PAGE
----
Do your tick checks
As the weather continues to warm, ticks are becoming more and more active, eager to find their bloodmeal, and we must be vigilant with our prevention against tick encounters. We’ve covered treating our skin and clothing in preparation for time spent outdoors, but it doesn’t end there. We must form habits to check for ticks once we come inside.
Because children ages 5 to 14 and adults over 64 make up the highest category of risk for new cases of Lyme and tick-borne disease, when we come inside, we should do our tick checks, we should teach children how to appropriately do tick checks and as caregivers we should to check older family members.
What is a tick check?
It’s a process of looking over your body top to bottom for nymph and adult ticks that you may have unknowingly brought inside with you. Ticks crawl from the ground up, looking for the perfect place to feed upon, and they thrive in moist, dark areas. The best way to do a tick check is to remove your clothing and then check the following areas: under the arms, in/around the ears, inside the belly button, the backs of the knees, in your hair, between the legs/groin area and around the waistline.
Nymph ticks are no larger than a poppy seed and are often missed. Use a mirror for hard-to-see places. You can also shower using shampoos and body washes that contain ingredients like rosemary, eucalyptus and tea tree oil that repel and wash out any ticks you may have missed while checking your hair. (Remember: tea tree oil is not safe for pets).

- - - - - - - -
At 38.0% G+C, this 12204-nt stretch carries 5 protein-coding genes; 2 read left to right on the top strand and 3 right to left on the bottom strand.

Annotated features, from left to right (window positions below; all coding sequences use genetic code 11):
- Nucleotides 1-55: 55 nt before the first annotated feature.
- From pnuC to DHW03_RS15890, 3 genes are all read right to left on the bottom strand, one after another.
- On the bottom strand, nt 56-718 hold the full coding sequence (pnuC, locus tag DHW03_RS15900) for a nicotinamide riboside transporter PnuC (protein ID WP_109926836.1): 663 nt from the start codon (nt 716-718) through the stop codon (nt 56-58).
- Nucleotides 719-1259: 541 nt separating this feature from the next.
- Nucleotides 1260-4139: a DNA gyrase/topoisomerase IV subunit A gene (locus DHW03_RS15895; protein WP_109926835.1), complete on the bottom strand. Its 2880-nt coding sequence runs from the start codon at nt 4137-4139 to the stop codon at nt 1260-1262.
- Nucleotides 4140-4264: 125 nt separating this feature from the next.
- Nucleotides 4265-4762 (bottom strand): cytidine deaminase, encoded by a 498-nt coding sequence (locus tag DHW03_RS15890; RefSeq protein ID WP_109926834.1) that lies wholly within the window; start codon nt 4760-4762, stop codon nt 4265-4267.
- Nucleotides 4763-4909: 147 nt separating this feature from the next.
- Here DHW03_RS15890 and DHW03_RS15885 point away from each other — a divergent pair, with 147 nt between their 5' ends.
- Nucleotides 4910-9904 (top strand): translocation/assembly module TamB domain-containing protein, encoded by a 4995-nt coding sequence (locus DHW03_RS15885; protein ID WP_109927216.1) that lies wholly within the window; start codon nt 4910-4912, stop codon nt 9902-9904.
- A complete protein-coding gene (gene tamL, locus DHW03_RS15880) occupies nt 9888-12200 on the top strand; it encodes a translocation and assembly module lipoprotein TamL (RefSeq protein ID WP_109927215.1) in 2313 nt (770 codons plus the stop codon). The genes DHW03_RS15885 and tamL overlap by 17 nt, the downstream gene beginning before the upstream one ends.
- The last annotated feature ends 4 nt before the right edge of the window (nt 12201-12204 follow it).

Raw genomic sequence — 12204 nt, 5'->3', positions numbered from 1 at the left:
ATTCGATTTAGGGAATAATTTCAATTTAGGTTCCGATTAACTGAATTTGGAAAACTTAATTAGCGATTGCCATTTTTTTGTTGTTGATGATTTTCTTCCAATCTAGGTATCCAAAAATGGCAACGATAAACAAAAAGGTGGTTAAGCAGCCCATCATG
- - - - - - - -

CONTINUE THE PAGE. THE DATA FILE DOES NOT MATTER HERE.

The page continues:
While you’re showing, toss your clothing into the dryer for a minimum of 10 minutes on high heat. Ticks cannot survive in dry environments, and this will remove and kill any ticks that may have latched onto your clothing. Then you can wash your clothing. Dryer first, then wash. If you have pre-treated your clothing with Permethrin (which you can find at the local hardware stores), tossing them in the dryer is just another safety layer of prevention to kill any ticks that have made their way into your home.
As president of Midcoast Lyme Disease Support & Education and a survivor of late-stage neurological Lyme disease and co-infections (all from one tick), I have made it my personal mission to raise awareness and educate about just how easy it is to have a tick encounter and not even realize it. By treating your skin and clothing and doing daily tick checks, you are taking charge and reducing your chances of being exposed to a tick-borne disease.